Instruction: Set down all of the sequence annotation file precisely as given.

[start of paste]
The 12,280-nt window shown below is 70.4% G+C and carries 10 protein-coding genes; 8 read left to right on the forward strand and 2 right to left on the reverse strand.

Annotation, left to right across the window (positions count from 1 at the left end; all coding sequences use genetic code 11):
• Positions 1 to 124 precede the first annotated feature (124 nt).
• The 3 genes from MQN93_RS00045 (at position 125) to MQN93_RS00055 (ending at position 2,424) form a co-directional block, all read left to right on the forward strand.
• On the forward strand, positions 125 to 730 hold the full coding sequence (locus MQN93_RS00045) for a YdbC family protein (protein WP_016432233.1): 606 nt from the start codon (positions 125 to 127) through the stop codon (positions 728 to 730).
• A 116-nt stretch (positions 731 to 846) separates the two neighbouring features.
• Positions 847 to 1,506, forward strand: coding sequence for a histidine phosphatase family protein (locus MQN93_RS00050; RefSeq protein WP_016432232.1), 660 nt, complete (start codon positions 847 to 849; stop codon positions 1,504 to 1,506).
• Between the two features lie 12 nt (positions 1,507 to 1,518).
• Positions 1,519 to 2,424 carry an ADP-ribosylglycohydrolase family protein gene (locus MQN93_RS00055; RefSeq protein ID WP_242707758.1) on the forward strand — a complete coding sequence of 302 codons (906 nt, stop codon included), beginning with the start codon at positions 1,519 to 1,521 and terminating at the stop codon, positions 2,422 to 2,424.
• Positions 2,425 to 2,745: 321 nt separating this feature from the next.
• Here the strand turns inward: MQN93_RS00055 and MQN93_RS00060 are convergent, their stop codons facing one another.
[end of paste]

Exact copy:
The 12,280-nt window shown below is 70.4% G+C and carries 10 protein-coding genes; 8 read left to right on the forward strand and 2 right to left on the reverse strand.

Annotation, left to right across the window (positions count from 1 at the left end; all coding sequences use genetic code 11):
• Positions 1 to 124 precede the first annotated feature (124 nt).
• The 3 genes from MQN93_RS00045 (at position 125) to MQN93_RS00055 (ending at position 2,424) form a co-directional block, all read left to right on the forward strand.
• On the forward strand, positions 125 to 730 hold the full coding sequence (locus MQN93_RS00045) for a YdbC family protein (protein WP_016432233.1): 606 nt from the start codon (positions 125 to 127) through the stop codon (positions 728 to 730).
• A 116-nt stretch (positions 731 to 846) separates the two neighbouring features.
• Positions 847 to 1,506, forward strand: coding sequence for a histidine phosphatase family protein (locus MQN93_RS00050; RefSeq protein WP_016432232.1), 660 nt, complete (start codon positions 847 to 849; stop codon positions 1,504 to 1,506).
• Between the two features lie 12 nt (positions 1,507 to 1,518).
• Positions 1,519 to 2,424 carry an ADP-ribosylglycohydrolase family protein gene (locus MQN93_RS00055; RefSeq protein ID WP_242707758.1) on the forward strand — a complete coding sequence of 302 codons (906 nt, stop codon included), beginning with the start codon at positions 1,519 to 1,521 and terminating at the stop codon, positions 2,422 to 2,424.
• Positions 2,425 to 2,745: 321 nt separating this feature from the next.
• Here the strand turns inward: MQN93_RS00055 and MQN93_RS00060 are convergent, their stop codons facing one another.